13.8 Forging Operations

       13.8.1 Upsetting

       13.8.2 Drawing Dawn

       13.8.3 Cutting

       13.8.4 Bending

       13.8.5 Punching and Drifting

       13.8.6 Setting Dawn

       13.8.7 Fullering

       13.8.8 Swaging

       13.8.9 Flattening

       13.8.10 Forge Welding

13.9 Forge or Furnace

13.10 Forging Tools

       13.10.1 Anvil

       13.10.2 Hammer

                 13.10.2.1 Hand Hammer

                 13.10.2.2 Sledge Hammer

13.11 Hand Tools

       13.11.1 Chisel

       13.11.2 Fuller

       13.11.3 Swage

       13.11.4 Swage Block

       13.11.5 Flatter and Set Hammer

       13.11.6 Punch and Drift

       13.11.7 Tong

4 2
14

INTERCHANGABLE SYSTEM

14.1 Terms and Definitions

       14.1.1 Limits

       14.1.2 Tolerance

                 14.1.2.1 Unilateral Tolerance

                 14.1.2.2 Bilateral Tolerance

       14.1.3 Allowance

       14.1.4 Sizes

                 14.1.4.1 Nominal Size

                 14.1.4.2 Basic Size

                 14.1.4.3 Design Size

                 14.1.4.4 Actual Size

14.2 Types of Fit

       14.2.1 Clearance Fit

       14.2.2 Interference Fit

       14.2.3 Transition Fit

14.3 Basic System

       14.3.1 Hole System

       14.3.2 Shaft System

14.4 Problems for Limits

2 2
15

ESTIMATION IN MACHINE SHOP

15.1 Introduction

15.2 Machine Time for Turning

15.3 Machine Time for Facing

15.4 Machine Time for Drilling

15.5 Determination of Tap Diameter Size

15.6 Machine Time for Tapping

15.7 Machine Time for Threading

15.8 Machine Time for Shaping

15.9 Machine Time for Milling

4 2
16

UNCONVENTIONAL METHOD OF MACHINING

16.1 Introduction

16.2 Types of Unconventional Methods

       16.2.1 Abrasive Jet Machining

                 16.2.1.1 Construction

                16.2.1.2 Operation

                 16.2.1.3 Advantages and Disadvantages

                 16.2.1.4 Fluid Jet Machining

       16.2.2 Electron Beam Machining

16.2.2.1 Construction

                 16.2.2.2 Operation

       16.2.2.3 Advantages and Disadvantages

       16.2.3 Plasma Arc Machining

16.2.3.1 Construction  

                 16.2.3.2 Operation

16.2.3.3 Advantages and Disadvantages

2 2
17

NUMERICAL CONTROL SYSTEM

17.1 Fully Automatic System

17.2 Open Loop Control System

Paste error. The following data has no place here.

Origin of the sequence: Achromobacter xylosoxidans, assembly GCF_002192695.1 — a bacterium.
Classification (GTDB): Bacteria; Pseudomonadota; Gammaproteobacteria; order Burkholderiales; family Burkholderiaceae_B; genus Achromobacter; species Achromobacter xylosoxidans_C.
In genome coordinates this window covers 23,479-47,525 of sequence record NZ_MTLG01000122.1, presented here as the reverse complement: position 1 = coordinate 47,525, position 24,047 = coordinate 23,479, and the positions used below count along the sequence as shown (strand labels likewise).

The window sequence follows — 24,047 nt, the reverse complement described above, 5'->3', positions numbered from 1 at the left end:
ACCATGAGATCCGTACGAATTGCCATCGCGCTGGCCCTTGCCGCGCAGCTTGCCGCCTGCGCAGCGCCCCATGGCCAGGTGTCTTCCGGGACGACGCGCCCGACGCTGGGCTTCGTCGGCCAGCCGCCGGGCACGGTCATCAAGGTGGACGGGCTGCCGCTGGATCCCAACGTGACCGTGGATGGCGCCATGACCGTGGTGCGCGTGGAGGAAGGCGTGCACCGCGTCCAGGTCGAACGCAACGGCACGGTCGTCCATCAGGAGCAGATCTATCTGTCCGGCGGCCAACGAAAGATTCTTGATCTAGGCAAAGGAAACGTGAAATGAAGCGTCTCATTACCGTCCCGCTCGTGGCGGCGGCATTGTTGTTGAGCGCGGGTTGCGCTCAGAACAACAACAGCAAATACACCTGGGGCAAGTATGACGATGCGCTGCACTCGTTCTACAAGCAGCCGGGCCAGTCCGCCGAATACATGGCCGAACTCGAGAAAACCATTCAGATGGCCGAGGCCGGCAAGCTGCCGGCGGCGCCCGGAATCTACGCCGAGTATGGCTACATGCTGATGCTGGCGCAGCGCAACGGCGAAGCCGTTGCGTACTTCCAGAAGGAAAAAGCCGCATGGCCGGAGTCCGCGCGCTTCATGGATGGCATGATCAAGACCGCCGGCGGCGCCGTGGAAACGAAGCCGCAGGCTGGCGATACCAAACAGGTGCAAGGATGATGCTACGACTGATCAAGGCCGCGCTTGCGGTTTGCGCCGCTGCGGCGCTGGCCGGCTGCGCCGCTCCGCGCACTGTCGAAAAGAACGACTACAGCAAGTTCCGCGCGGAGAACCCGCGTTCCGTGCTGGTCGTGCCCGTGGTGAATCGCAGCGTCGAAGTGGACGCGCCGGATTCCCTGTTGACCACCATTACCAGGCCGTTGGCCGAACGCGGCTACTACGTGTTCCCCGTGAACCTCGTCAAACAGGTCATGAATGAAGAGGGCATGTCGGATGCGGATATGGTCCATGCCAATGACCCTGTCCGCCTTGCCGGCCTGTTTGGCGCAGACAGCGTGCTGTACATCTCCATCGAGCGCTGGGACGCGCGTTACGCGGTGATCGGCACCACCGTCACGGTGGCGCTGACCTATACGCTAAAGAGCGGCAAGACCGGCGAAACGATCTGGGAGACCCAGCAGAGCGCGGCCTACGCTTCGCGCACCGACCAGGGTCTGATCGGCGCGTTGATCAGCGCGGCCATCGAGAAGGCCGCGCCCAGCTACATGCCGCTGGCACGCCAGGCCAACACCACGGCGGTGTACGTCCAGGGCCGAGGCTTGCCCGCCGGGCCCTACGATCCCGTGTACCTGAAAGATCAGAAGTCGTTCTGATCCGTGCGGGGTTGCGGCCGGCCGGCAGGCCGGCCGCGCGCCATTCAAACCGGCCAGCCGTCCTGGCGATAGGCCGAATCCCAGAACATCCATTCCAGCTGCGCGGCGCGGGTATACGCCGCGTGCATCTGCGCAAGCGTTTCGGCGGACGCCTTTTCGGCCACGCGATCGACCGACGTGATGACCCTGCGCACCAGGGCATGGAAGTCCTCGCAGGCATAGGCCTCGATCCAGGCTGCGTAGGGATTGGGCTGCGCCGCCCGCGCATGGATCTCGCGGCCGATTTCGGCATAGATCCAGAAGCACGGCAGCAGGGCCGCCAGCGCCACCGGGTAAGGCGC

17.3 Close Loop Control System

17.4 Definitions of G Code, M Function and Others

17.5 Definition of X Axis and Z Axis

17.6 Definition of Absolute and Incremental Mode

17.7 Programs for given workpiece according to each mode

4 2

Academic Year 2015-2016 Teaching Plan for First Term(Subject Code:WS-5001)

Chapter Topics/Sub-topics of Syllabus Total Periods Total Duration (Week)
 1

INTRODUCTION

1.1 Production Planning

1.2 Product Manufacturing

1.3 Product Inspection

 6  12
2

Quality Control

2.1 Sorting Defective Items

2.2 Statistical Quality Control

2.2.1 Fundamental Concept of Statistics

      2.2.2 Frequency Distribution Diagram

      2.2.3 Samples Means Frequency Diagram

2.3 Central Limit Theorem

2.4 Process Control Charts

      2.4.1 and R Chart

      2.4.2 Warning Lines on the X Chart and R Chart

2.5 Rule of Seven

2.6 Chart Review and Action

2.7 Calculation of Standard deviation from Sample Mean range

2.8 Performance Limits of a Process and Specification limits of a Product

2.9 Relative Precision Index (R.P.I)

      2.9.1 Classification Table for R.P.I

2.10 P Chart: Process Control Chart for Attributes

      2.10.1 Frequency Distribution for Sample Fraction Defectives (P distribution)

2.11 Sampling Inspection (Acceptance sampling)

      2.11.1 Applications

2.12 Operating Characteristic Curve (OC curve) of a Sampling Plan

2.13 Calculation of Probability of Acceptance L(P′)

2.14 Double Sampling Scheme

2.15 Cost of Inspection

15 5
3

MEASURMENT AND GAGING

3.1 Manufacturing Specifications

3.2 Tolerances

       3.2.1 Ways of Specifying Tolerances

       3.2.2 Methods of Assigning Tolerances

3.3 Limits and Fits

3.4 Choosing of Manufacturing Tolerances

3.5 Assembly Methods